Storage Virtualization to Reduce Cost of Copies
by David Merrill on May 16, 2012
I am in the middle of a multi-part blog series on some of the secondary cost benefits of storage virtualization. I posted an entry last week on virtualization’s impact on maintenance, and now will talk about the cost of copies.
Copies are an interesting topic. Copied data can be different from data that can be de-duplicated, or data that is thinned. I have read analyst research that suggests a structured DB can often have 7-12 copies of that database within the enterprise. Copies can be strategic for testing, development, protection, data mining, etc. The costs of copies tend to range from 2-5% of (total, blended) storage TCO, and upwards of 20% of the depreciation expense portion of TCO. Most times, as a consultant, we are not in a position to argue or challenge the number of copies that a customer may create, but rather tend to help customers reduce the cost of these copies. At the core of the cost issue is that copies tend to be made and kept within the same tier as the master file or database.
Virtualization, either at the LUN or array level, can have an impact on the cost of these copies. The key is to not necessarily be focused on reducing the number of copies, but the cost of copies. Copies can be relegated to lower tiers of storage, storage that has a lower cost of ownership and price. Lower cost tiers, that may be appropriate for copied data, may not have the full/frequent backup protection, probably will not have disaster protection, lower management overhead and a lower cost of the older tier of storage. This is where virtualization can help; by virtualizing older tiers that still have some useful life in them, these arrays can be a good cost-target for copies.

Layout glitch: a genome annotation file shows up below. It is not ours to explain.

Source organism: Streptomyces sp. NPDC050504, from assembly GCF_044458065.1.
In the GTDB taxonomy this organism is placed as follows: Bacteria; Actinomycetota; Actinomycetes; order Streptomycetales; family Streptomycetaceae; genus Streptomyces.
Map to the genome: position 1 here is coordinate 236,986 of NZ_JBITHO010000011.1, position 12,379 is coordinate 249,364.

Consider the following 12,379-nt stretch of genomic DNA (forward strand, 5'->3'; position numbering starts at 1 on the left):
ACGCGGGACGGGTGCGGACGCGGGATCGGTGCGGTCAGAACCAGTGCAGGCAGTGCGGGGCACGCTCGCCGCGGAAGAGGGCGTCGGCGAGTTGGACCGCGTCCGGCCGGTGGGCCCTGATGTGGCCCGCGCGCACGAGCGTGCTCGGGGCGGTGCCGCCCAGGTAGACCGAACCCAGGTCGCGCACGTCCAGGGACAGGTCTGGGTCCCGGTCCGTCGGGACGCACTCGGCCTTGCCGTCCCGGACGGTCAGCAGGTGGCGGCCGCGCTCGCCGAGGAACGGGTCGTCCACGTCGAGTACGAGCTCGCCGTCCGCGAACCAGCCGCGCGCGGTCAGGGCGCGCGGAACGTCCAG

I had a customer a few years ago, that was running on HDS 3rd generation virtualization arrays (we are now on our 5th). As part of sweating the assets, when an array came off of lease, they would purchase a T&M maintenance contract, and demote the array to tier 3 or tier 4 (depending on the drive type, cache, ports, etc.). They would try to keep these older arrays 18-24 months beyond the depreciation or warranty period, and saw this as a perfect location for most (but not all) of the copy capacity needed for development and production. They employed this enterprise-class technology with heterogeneous arrays from IBM, EMC and SUN. The virtualization architecture allowed these subordinate arrays to inherit some of the qualities and capabilities from the host virtualization platform, but the approach was a minimalist style to hold down costs. These arrays turned into tier 3 and 4 landing zones, and took considerable capacity off of the higher tiered arrays. Dynamic tiering or auto-tiering can also be bundled with virtualization for a compounded benefit, but on its own the virtualized assets provided a lower cost tier, and therefore a lower cost of copies.